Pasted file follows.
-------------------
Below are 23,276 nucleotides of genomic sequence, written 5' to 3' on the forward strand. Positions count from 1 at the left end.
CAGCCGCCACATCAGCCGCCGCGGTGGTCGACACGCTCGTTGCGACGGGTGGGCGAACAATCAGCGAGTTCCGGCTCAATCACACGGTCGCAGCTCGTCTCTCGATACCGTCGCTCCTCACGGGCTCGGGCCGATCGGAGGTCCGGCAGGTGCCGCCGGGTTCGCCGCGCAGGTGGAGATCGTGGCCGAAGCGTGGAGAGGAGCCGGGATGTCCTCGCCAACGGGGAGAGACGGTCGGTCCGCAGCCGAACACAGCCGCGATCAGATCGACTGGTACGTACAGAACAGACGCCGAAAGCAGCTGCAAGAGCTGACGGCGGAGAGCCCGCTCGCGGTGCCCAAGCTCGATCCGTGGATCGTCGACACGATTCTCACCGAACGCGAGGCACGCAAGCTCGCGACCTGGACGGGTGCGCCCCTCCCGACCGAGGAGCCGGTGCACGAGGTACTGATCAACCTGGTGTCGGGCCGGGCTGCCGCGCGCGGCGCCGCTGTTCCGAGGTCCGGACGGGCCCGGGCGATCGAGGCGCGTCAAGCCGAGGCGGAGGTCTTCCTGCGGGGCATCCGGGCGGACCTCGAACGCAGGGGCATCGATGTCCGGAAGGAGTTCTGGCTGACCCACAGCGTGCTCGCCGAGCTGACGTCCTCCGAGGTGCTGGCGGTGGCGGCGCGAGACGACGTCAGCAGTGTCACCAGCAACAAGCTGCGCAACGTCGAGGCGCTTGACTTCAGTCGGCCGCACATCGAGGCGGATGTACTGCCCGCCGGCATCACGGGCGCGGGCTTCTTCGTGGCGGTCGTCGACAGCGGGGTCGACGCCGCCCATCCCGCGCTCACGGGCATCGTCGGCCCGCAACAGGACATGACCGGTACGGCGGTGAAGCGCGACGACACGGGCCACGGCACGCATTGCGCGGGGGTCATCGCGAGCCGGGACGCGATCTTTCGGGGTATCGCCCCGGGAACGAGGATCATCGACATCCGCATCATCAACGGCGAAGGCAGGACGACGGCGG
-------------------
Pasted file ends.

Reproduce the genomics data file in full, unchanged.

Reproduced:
Below are 23,276 nucleotides of genomic sequence, written 5' to 3' on the forward strand. Positions count from 1 at the left end.
CAGCCGCCACATCAGCCGCCGCGGTGGTCGACACGCTCGTTGCGACGGGTGGGCGAACAATCAGCGAGTTCCGGCTCAATCACACGGTCGCAGCTCGTCTCTCGATACCGTCGCTCCTCACGGGCTCGGGCCGATCGGAGGTCCGGCAGGTGCCGCCGGGTTCGCCGCGCAGGTGGAGATCGTGGCCGAAGCGTGGAGAGGAGCCGGGATGTCCTCGCCAACGGGGAGAGACGGTCGGTCCGCAGCCGAACACAGCCGCGATCAGATCGACTGGTACGTACAGAACAGACGCCGAAAGCAGCTGCAAGAGCTGACGGCGGAGAGCCCGCTCGCGGTGCCCAAGCTCGATCCGTGGATCGTCGACACGATTCTCACCGAACGCGAGGCACGCAAGCTCGCGACCTGGACGGGTGCGCCCCTCCCGACCGAGGAGCCGGTGCACGAGGTACTGATCAACCTGGTGTCGGGCCGGGCTGCCGCGCGCGGCGCCGCTGTTCCGAGGTCCGGACGGGCCCGGGCGATCGAGGCGCGTCAAGCCGAGGCGGAGGTCTTCCTGCGGGGCATCCGGGCGGACCTCGAACGCAGGGGCATCGATGTCCGGAAGGAGTTCTGGCTGACCCACAGCGTGCTCGCCGAGCTGACGTCCTCCGAGGTGCTGGCGGTGGCGGCGCGAGACGACGTCAGCAGTGTCACCAGCAACAAGCTGCGCAACGTCGAGGCGCTTGACTTCAGTCGGCCGCACATCGAGGCGGATGTACTGCCCGCCGGCATCACGGGCGCGGGCTTCTTCGTGGCGGTCGTCGACAGCGGGGTCGACGCCGCCCATCCCGCGCTCACGGGCATCGTCGGCCCGCAACAGGACATGACCGGTACGGCGGTGAAGCGCGACGACACGGGCCACGGCACGCATTGCGCGGGGGTCATCGCGAGCCGGGACGCGATCTTTCGGGGTATCGCCCCGGGAACGAGGATCATCGACATCCGCATCATCAACGGCGAAGGCAGGACGACGGCGG